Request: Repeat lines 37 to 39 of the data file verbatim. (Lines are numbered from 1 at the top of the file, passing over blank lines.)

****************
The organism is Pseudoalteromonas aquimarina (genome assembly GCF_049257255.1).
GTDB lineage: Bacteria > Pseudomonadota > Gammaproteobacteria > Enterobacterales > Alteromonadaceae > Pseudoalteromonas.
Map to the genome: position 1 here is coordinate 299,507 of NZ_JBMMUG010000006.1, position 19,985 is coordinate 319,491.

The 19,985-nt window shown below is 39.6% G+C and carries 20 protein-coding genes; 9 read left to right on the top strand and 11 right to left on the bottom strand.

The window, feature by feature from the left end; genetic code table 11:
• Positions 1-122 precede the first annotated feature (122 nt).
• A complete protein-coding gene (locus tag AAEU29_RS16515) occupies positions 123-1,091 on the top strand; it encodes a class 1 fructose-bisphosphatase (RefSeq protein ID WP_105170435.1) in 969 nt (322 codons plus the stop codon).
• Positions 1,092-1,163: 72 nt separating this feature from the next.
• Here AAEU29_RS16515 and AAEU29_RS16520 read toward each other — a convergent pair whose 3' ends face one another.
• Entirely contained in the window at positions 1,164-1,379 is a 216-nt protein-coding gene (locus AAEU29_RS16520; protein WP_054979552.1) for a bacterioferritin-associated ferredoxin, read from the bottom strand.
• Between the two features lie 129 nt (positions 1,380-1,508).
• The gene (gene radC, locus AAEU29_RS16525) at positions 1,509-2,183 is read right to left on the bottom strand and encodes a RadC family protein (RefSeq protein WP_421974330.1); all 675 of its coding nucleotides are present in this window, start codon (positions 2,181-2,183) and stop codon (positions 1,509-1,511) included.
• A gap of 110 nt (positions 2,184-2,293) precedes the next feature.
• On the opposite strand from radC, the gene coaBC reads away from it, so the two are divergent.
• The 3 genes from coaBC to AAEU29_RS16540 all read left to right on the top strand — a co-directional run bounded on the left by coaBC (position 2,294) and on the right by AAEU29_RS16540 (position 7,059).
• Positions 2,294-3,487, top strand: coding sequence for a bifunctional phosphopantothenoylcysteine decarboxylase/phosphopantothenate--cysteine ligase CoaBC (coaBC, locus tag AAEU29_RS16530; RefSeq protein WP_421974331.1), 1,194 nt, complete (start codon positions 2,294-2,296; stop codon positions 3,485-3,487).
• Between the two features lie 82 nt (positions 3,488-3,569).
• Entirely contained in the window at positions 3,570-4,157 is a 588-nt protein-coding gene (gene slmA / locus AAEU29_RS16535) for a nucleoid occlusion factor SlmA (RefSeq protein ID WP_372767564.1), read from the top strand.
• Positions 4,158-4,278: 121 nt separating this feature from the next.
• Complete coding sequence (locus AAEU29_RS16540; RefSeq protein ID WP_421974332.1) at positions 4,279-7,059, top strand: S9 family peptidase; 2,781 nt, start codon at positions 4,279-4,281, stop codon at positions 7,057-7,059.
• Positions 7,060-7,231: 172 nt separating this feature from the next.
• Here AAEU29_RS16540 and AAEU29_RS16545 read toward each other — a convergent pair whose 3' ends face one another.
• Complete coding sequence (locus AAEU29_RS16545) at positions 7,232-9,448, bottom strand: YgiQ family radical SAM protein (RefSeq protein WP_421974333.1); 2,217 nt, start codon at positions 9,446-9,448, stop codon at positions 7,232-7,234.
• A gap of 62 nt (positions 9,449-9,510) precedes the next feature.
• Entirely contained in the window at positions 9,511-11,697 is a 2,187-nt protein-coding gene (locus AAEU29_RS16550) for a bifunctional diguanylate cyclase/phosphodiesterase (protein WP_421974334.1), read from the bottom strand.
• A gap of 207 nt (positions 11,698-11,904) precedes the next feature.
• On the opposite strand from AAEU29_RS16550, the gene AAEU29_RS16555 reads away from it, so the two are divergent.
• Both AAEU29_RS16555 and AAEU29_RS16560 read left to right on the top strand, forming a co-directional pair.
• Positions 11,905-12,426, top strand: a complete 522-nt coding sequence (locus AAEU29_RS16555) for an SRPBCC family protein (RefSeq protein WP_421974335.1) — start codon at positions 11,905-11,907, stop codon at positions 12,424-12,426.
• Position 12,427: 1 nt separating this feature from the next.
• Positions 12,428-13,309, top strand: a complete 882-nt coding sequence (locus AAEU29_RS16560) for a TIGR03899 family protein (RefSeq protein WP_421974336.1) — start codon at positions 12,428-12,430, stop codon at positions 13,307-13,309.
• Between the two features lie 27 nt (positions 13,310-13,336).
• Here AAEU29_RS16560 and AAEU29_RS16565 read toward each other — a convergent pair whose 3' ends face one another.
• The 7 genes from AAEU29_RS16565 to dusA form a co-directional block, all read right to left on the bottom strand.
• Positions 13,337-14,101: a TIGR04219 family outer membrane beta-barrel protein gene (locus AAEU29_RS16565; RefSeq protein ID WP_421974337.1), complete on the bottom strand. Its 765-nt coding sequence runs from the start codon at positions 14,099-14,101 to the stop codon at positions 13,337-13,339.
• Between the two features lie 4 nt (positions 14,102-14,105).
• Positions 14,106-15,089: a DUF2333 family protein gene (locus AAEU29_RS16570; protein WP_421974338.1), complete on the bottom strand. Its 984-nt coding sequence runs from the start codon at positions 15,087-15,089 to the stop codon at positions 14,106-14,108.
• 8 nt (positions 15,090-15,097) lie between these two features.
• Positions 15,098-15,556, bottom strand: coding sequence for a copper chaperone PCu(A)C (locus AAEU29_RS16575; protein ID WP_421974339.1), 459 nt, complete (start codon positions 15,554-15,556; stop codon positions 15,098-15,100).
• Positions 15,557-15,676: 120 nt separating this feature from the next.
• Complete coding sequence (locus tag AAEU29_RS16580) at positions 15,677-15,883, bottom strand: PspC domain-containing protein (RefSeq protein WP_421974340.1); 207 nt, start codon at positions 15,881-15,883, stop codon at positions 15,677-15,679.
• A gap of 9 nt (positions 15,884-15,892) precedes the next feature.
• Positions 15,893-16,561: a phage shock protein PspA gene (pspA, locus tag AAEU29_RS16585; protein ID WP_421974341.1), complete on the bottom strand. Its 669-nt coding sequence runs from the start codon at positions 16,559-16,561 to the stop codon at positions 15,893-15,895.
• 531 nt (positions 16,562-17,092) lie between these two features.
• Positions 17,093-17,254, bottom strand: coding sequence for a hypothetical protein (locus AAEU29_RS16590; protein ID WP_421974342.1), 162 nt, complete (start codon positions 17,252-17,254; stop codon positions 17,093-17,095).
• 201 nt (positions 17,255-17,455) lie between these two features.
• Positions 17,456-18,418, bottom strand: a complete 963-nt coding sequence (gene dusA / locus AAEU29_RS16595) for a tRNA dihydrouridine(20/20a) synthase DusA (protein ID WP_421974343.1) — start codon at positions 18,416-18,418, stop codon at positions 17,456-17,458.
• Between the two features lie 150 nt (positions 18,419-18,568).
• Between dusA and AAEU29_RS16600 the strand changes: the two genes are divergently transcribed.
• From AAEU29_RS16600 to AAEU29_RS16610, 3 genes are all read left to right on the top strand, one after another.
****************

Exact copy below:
• Positions 14,106-15,089: a DUF2333 family protein gene (locus AAEU29_RS16570; protein WP_421974338.1), complete on the bottom strand. Its 984-nt coding sequence runs from the start codon at positions 15,087-15,089 to the stop codon at positions 14,106-14,108.
• 8 nt (positions 15,090-15,097) lie between these two features.
• Positions 15,098-15,556, bottom strand: coding sequence for a copper chaperone PCu(A)C (locus AAEU29_RS16575; protein ID WP_421974339.1), 459 nt, complete (start codon positions 15,554-15,556; stop codon positions 15,098-15,100).